A theoretical study has been carried out to analyse the behaviour of the structural components used with a modern spoked bicycle wheel when loaded at the hub axle and supported at the rim. The work has involved developing some general equations for calculating the contributions which the axially loaded spokes and the bending flexure of the rim make to hub displacement and hence hub-to-rim wheel stiffness. The work considers the effect which the spoke tightening preload has on the distribution of load throughout the wheel and also the influence it has on wheel stiffness. The developed theory has been applied to some modern racing cycle wheels which have just a few spokes and use a relatively rigid, part tubular cross-section rim. Such designs are evaluated, using actual mechanical properties, and their behaviour is discussed against more traditional multi-spoke wheel designs which have relatively much more flexible rims. The theory has been compared with the results obtained from experimentally load testing a bicycle wheel using 12 and 18 spoke variants.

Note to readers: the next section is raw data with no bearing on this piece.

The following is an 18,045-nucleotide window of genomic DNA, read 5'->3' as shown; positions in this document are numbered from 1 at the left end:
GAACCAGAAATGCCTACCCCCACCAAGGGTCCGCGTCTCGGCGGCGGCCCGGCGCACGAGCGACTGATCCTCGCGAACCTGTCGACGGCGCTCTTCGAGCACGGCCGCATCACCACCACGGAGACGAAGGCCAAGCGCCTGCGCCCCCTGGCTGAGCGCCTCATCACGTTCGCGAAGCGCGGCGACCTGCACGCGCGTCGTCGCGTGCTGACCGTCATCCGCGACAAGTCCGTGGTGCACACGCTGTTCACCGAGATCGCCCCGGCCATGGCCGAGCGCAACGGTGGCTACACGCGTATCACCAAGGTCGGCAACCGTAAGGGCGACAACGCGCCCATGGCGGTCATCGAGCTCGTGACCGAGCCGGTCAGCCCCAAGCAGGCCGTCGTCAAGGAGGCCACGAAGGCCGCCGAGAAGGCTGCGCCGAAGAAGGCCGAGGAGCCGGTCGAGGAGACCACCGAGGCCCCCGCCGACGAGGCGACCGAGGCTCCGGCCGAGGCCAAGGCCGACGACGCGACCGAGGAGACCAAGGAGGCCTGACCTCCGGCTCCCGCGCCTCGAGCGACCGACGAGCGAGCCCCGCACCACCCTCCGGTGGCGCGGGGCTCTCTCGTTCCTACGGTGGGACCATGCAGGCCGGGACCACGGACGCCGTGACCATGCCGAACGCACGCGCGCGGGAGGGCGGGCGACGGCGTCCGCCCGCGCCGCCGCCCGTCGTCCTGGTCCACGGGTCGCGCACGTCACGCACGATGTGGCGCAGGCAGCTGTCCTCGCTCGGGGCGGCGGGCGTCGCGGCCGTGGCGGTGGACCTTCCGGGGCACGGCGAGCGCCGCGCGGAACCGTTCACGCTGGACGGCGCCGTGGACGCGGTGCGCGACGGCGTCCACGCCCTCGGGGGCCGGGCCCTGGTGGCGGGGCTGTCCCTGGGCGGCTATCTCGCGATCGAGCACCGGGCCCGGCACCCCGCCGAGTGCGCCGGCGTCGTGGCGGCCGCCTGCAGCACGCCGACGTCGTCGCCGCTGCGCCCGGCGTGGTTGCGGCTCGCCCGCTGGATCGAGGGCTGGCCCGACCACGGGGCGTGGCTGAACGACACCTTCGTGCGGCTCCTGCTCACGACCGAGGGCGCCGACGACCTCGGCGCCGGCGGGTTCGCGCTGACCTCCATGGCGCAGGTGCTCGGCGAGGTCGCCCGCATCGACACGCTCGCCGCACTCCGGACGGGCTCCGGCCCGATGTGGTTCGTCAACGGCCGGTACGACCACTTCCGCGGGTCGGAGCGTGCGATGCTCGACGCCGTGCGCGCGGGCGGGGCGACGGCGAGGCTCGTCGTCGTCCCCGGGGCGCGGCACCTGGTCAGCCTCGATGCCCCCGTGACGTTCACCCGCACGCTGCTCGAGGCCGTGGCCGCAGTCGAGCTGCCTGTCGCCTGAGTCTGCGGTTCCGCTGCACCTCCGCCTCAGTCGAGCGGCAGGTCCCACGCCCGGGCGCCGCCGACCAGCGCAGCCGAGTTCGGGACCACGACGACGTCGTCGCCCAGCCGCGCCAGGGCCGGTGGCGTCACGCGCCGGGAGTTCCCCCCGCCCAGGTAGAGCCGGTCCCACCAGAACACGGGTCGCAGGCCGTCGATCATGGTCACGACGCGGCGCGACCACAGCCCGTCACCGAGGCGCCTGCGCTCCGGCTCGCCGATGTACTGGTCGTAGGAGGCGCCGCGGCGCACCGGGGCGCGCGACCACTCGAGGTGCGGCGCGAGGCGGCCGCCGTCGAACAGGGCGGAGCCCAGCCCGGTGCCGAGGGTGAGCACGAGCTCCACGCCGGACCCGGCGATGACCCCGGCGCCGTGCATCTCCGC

|Number of pages||14|
|Journal||Proceedings of the Institution of Mechanical Engineers, Part C: Journal of Mechanical Engineering Science|
|Publication status||Published - 2008|